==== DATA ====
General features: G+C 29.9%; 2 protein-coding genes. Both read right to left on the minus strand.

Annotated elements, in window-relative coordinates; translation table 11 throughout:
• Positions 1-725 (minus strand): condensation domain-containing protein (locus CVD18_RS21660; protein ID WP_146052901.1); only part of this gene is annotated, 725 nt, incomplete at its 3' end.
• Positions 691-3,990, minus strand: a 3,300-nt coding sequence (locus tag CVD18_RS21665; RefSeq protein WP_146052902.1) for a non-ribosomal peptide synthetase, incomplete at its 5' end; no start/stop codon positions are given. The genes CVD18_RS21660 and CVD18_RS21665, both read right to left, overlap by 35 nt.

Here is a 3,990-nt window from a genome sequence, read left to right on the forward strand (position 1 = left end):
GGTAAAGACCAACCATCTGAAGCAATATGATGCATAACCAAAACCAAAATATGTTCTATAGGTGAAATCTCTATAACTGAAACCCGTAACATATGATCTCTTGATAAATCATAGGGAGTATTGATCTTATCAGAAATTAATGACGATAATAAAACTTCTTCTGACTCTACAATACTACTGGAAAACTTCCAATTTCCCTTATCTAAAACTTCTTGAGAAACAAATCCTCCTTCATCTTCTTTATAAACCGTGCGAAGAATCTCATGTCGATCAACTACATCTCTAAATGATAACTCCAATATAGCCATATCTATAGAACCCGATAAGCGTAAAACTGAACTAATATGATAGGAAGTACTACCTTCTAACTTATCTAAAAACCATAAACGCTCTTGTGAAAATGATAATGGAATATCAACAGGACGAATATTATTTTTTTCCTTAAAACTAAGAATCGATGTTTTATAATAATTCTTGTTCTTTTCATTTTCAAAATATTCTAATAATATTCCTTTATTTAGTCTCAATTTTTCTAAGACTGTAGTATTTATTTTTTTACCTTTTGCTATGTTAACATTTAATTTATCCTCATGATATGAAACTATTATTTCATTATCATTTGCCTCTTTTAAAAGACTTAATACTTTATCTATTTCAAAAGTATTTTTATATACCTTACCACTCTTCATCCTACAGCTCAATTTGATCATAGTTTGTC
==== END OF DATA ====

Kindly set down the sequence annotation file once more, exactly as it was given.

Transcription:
General features: G+C 29.9%; 2 protein-coding genes. Both read right to left on the minus strand.

Annotated elements, in window-relative coordinates; translation table 11 throughout:
• Positions 1-725 (minus strand): condensation domain-containing protein (locus CVD18_RS21660; protein ID WP_146052901.1); only part of this gene is annotated, 725 nt, incomplete at its 3' end.
• Positions 691-3,990, minus strand: a 3,300-nt coding sequence (locus tag CVD18_RS21665; RefSeq protein WP_146052902.1) for a non-ribosomal peptide synthetase, incomplete at its 5' end; no start/stop codon positions are given. The genes CVD18_RS21660 and CVD18_RS21665, both read right to left, overlap by 35 nt.

Here is a 3,990-nt window from a genome sequence, read left to right on the forward strand (position 1 = left end):
GGTAAAGACCAACCATCTGAAGCAATATGATGCATAACCAAAACCAAAATATGTTCTATAGGTGAAATCTCTATAACTGAAACCCGTAACATATGATCTCTTGATAAATCATAGGGAGTATTGATCTTATCAGAAATTAATGACGATAATAAAACTTCTTCTGACTCTACAATACTACTGGAAAACTTCCAATTTCCCTTATCTAAAACTTCTTGAGAAACAAATCCTCCTTCATCTTCTTTATAAACCGTGCGAAGAATCTCATGTCGATCAACTACATCTCTAAATGATAACTCCAATATAGCCATATCTATAGAACCCGATAAGCGTAAAACTGAACTAATATGATAGGAAGTACTACCTTCTAACTTATCTAAAAACCATAAACGCTCTTGTGAAAATGATAATGGAATATCAACAGGACGAATATTATTTTTTTCCTTAAAACTAAGAATCGATGTTTTATAATAATTCTTGTTCTTTTCATTTTCAAAATATTCTAATAATATTCCTTTATTTAGTCTCAATTTTTCTAAGACTGTAGTATTTATTTTTTTACCTTTTGCTATGTTAACATTTAATTTATCCTCATGATATGAAACTATTATTTCATTATCATTTGCCTCTTTTAAAAGACTTAATACTTTATCTATTTCAAAAGTATTTTTATATACCTTACCACTCTTCATCCTACAGCTCAATTTGATCATAGTTTGTC